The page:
Thursday, March 5

WHY THE SENATE HIDES BEHIND A RULE IT CAN CHANGE

George Kenney, LA Times - Once the Senate has a quorum, a majority vote on any issue carries the day, with five exceptions enumerated in the Constitution: impeachment, expulsion of members, veto overrides, confirmation of treaties and constitutional amendments. Otherwise, all that the Constitution tells the Senate is that it is free to make up its own rules.

However, the Senate has its reasons for keeping a supermajority requirement, and here are two they will say out loud: It preserves fellowship among the senators, and delayed legislation often results in improved legislation.

But there are other reasons -- perhaps more important to the Senate and not usually openly acknowledged: The senators like being insulated, when convenient, from the rough-and-tumble of national politics, and this rule helps spread the political risk on controversial decisions. They also see themselves as a sort of House of Lords -- elite rather than democratic.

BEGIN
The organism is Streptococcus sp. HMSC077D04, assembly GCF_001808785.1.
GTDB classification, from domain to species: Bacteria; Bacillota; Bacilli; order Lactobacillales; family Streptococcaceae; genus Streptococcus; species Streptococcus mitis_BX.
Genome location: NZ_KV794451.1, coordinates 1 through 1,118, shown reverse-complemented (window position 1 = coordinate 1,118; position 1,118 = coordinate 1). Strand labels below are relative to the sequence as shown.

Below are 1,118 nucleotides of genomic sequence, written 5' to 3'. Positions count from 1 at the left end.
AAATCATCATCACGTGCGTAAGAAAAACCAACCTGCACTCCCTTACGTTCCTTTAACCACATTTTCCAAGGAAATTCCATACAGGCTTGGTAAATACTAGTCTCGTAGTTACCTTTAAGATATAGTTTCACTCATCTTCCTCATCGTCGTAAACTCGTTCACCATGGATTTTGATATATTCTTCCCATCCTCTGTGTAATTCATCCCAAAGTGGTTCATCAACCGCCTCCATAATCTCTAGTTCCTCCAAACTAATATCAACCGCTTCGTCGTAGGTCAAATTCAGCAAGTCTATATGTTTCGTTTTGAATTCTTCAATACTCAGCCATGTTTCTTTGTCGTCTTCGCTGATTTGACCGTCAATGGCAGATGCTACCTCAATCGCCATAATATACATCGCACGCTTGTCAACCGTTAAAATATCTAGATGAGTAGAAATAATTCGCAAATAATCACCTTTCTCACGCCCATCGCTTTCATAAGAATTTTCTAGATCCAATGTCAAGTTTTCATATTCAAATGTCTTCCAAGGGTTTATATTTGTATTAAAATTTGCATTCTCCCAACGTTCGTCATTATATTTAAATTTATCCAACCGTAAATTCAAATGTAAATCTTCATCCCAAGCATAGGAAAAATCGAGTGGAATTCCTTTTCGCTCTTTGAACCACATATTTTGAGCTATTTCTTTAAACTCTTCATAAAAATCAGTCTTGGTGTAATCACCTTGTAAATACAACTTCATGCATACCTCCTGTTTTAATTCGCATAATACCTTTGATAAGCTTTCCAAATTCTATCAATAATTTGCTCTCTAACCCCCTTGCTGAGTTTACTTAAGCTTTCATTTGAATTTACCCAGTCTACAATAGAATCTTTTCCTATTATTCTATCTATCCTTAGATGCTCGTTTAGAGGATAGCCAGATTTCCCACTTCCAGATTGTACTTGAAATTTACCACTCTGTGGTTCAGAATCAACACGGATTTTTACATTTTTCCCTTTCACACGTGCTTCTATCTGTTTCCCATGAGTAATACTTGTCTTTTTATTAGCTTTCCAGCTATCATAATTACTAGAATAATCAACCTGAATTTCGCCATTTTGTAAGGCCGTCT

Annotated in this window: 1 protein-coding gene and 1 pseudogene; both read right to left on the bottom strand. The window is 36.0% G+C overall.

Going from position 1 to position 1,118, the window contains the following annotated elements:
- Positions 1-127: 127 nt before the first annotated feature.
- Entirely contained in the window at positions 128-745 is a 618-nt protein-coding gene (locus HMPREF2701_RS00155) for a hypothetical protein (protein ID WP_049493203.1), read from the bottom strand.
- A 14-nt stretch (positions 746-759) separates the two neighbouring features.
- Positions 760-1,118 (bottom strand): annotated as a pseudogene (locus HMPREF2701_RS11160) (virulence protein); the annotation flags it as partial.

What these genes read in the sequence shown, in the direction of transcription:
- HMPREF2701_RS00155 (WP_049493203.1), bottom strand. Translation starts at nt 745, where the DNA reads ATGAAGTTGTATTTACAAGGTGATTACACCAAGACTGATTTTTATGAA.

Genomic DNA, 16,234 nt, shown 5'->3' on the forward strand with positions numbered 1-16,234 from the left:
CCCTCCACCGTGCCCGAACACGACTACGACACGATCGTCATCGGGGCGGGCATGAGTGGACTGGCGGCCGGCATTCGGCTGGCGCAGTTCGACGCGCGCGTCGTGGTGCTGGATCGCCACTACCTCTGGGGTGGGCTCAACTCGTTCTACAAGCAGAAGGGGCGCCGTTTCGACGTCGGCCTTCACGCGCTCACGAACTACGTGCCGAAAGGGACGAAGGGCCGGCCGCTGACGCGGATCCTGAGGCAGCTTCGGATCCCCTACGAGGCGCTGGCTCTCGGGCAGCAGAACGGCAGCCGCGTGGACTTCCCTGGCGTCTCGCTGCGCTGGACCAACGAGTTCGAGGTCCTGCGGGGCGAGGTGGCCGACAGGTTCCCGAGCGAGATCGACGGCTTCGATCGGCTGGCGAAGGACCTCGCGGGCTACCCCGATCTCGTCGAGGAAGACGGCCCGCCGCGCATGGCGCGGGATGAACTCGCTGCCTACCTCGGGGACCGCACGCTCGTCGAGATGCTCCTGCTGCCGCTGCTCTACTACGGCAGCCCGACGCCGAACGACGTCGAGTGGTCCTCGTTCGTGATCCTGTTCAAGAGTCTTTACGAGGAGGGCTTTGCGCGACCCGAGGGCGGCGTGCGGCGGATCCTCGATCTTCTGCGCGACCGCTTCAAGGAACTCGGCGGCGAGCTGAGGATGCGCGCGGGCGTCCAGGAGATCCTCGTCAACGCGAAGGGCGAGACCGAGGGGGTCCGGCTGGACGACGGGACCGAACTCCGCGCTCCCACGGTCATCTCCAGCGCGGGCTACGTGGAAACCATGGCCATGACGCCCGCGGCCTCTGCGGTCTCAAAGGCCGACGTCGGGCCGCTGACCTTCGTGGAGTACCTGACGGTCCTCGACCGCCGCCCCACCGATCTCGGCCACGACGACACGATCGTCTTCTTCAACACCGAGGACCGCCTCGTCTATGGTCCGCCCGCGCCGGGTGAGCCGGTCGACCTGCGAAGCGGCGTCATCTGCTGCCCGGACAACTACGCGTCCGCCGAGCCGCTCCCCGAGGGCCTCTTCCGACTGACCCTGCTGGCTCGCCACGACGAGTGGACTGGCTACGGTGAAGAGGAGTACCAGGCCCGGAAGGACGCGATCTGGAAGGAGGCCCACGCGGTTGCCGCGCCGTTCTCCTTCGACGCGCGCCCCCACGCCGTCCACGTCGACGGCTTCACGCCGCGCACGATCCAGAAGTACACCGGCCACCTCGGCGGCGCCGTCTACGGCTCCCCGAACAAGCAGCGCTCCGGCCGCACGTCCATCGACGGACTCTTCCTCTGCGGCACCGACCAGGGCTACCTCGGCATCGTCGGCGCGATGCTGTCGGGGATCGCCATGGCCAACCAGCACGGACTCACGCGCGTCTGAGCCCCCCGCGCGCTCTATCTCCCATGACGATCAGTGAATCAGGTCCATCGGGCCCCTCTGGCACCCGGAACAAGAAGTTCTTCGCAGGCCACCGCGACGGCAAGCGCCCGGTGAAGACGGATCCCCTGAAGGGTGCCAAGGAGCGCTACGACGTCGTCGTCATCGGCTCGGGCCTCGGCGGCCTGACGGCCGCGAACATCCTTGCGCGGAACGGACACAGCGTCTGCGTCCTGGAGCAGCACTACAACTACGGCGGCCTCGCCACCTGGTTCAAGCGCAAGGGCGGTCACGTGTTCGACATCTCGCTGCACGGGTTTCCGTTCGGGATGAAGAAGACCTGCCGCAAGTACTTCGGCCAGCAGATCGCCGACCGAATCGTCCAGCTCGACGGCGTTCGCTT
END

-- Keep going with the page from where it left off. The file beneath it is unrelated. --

But the question is whether Senate traditions and rules should be of greater importance than the welfare of the country. Absent a strong demand for change, however, the Senate is unlikely to drop Rule 22. Unfortunately, the public is unlikely to apply any pressure because it assumes the rule is an arcane detail specified in the Constitution.

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